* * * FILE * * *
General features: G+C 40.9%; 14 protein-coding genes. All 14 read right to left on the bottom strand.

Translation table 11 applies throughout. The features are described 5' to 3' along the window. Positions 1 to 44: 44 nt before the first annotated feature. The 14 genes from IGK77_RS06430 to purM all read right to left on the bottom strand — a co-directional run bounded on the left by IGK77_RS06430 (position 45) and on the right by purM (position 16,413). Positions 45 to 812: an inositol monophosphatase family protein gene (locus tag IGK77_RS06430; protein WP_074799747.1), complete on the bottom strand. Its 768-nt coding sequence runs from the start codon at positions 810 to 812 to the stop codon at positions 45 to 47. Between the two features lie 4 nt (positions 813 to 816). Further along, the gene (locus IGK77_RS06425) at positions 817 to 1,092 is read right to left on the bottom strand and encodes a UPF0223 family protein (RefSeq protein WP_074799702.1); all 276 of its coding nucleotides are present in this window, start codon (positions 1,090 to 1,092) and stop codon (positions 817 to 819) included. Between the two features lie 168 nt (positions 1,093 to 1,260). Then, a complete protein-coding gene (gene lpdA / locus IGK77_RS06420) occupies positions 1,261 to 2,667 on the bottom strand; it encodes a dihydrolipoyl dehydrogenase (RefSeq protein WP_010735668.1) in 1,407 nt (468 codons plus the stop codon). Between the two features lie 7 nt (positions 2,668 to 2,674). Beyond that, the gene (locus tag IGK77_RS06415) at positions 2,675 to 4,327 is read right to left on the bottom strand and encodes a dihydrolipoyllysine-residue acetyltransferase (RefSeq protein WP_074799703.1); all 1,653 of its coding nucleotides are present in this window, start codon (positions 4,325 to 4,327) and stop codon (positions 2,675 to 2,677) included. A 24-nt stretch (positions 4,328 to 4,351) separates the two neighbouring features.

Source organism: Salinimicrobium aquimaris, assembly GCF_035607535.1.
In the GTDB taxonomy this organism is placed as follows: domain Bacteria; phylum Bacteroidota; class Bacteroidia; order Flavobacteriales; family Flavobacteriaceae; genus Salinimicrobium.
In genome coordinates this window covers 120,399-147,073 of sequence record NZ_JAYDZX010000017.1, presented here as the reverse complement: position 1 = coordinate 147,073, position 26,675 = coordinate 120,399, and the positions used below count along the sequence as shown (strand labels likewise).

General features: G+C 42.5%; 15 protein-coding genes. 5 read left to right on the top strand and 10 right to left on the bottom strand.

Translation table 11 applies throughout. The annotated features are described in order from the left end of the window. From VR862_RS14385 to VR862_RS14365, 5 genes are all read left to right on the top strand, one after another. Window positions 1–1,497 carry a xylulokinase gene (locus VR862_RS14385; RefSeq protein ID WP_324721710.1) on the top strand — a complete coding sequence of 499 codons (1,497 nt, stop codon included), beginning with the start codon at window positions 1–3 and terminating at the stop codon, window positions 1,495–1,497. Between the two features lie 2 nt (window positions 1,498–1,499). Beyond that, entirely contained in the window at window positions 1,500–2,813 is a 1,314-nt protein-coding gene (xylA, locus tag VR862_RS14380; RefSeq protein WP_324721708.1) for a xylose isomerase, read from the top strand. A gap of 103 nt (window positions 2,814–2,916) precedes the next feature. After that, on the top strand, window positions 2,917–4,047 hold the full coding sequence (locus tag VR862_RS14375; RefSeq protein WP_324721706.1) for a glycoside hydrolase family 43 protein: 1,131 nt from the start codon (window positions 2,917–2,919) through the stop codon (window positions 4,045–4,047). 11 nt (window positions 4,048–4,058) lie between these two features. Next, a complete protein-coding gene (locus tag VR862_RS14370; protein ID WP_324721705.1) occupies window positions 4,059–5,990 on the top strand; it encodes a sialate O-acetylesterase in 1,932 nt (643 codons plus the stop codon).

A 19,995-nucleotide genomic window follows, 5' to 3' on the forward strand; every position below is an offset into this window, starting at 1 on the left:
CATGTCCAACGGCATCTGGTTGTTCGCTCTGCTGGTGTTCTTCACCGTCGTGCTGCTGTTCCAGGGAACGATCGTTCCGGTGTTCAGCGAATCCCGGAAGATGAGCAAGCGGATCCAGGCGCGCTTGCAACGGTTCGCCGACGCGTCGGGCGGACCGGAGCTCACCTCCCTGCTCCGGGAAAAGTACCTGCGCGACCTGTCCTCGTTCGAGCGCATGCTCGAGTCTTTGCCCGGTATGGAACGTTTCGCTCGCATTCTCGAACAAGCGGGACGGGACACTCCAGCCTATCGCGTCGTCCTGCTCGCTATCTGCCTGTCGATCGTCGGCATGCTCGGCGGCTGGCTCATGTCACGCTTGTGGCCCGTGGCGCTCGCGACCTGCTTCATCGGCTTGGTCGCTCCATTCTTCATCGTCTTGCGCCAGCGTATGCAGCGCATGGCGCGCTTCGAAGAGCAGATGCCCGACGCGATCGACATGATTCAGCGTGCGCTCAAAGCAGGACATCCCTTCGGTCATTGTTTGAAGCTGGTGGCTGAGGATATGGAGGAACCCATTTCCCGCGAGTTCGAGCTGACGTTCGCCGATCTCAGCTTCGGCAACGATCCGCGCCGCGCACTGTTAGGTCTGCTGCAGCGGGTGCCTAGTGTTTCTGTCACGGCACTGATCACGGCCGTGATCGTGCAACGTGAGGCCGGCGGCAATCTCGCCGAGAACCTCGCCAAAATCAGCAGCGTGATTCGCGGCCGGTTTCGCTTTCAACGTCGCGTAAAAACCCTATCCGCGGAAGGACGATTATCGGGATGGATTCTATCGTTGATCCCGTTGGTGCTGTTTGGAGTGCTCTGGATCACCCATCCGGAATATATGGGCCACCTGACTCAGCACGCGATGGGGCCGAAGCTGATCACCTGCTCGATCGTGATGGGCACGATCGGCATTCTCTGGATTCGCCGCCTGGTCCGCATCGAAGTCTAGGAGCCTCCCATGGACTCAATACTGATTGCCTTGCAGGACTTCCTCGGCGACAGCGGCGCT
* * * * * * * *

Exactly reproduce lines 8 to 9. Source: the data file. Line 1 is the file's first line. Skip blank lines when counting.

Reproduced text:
A 19,995-nucleotide genomic window follows, 5' to 3' on the forward strand; every position below is an offset into this window, starting at 1 on the left:
CATGTCCAACGGCATCTGGTTGTTCGCTCTGCTGGTGTTCTTCACCGTCGTGCTGCTGTTCCAGGGAACGATCGTTCCGGTGTTCAGCGAATCCCGGAAGATGAGCAAGCGGATCCAGGCGCGCTTGCAACGGTTCGCCGACGCGTCGGGCGGACCGGAGCTCACCTCCCTGCTCCGGGAAAAGTACCTGCGCGACCTGTCCTCGTTCGAGCGCATGCTCGAGTCTTTGCCCGGTATGGAACGTTTCGCTCGCATTCTCGAACAAGCGGGACGGGACACTCCAGCCTATCGCGTCGTCCTGCTCGCTATCTGCCTGTCGATCGTCGGCATGCTCGGCGGCTGGCTCATGTCACGCTTGTGGCCCGTGGCGCTCGCGACCTGCTTCATCGGCTTGGTCGCTCCATTCTTCATCGTCTTGCGCCAGCGTATGCAGCGCATGGCGCGCTTCGAAGAGCAGATGCCCGACGCGATCGACATGATTCAGCGTGCGCTCAAAGCAGGACATCCCTTCGGTCATTGTTTGAAGCTGGTGGCTGAGGATATGGAGGAACCCATTTCCCGCGAGTTCGAGCTGACGTTCGCCGATCTCAGCTTCGGCAACGATCCGCGCCGCGCACTGTTAGGTCTGCTGCAGCGGGTGCCTAGTGTTTCTGTCACGGCACTGATCACGGCCGTGATCGTGCAACGTGAGGCCGGCGGCAATCTCGCCGAGAACCTCGCCAAAATCAGCAGCGTGATTCGCGGCCGGTTTCGCTTTCAACGTCGCGTAAAAACCCTATCCGCGGAAGGACGATTATCGGGATGGATTCTATCGTTGATCCCGTTGGTGCTGTTTGGAGTGCTCTGGATCACCCATCCGGAATATATGGGCCACCTGACTCAGCACGCGATGGGGCCGAAGCTGATCACCTGCTCGATCGTGATGGGCACGATCGGCATTCTCTGGATTCGCCGCCTGGTCCGCATCGAAGTCTAGGAGCCTCCCATGGACTCAATACTGATTGCCTTGCAGGACTTCCTCGGCGACAGCGGCGCT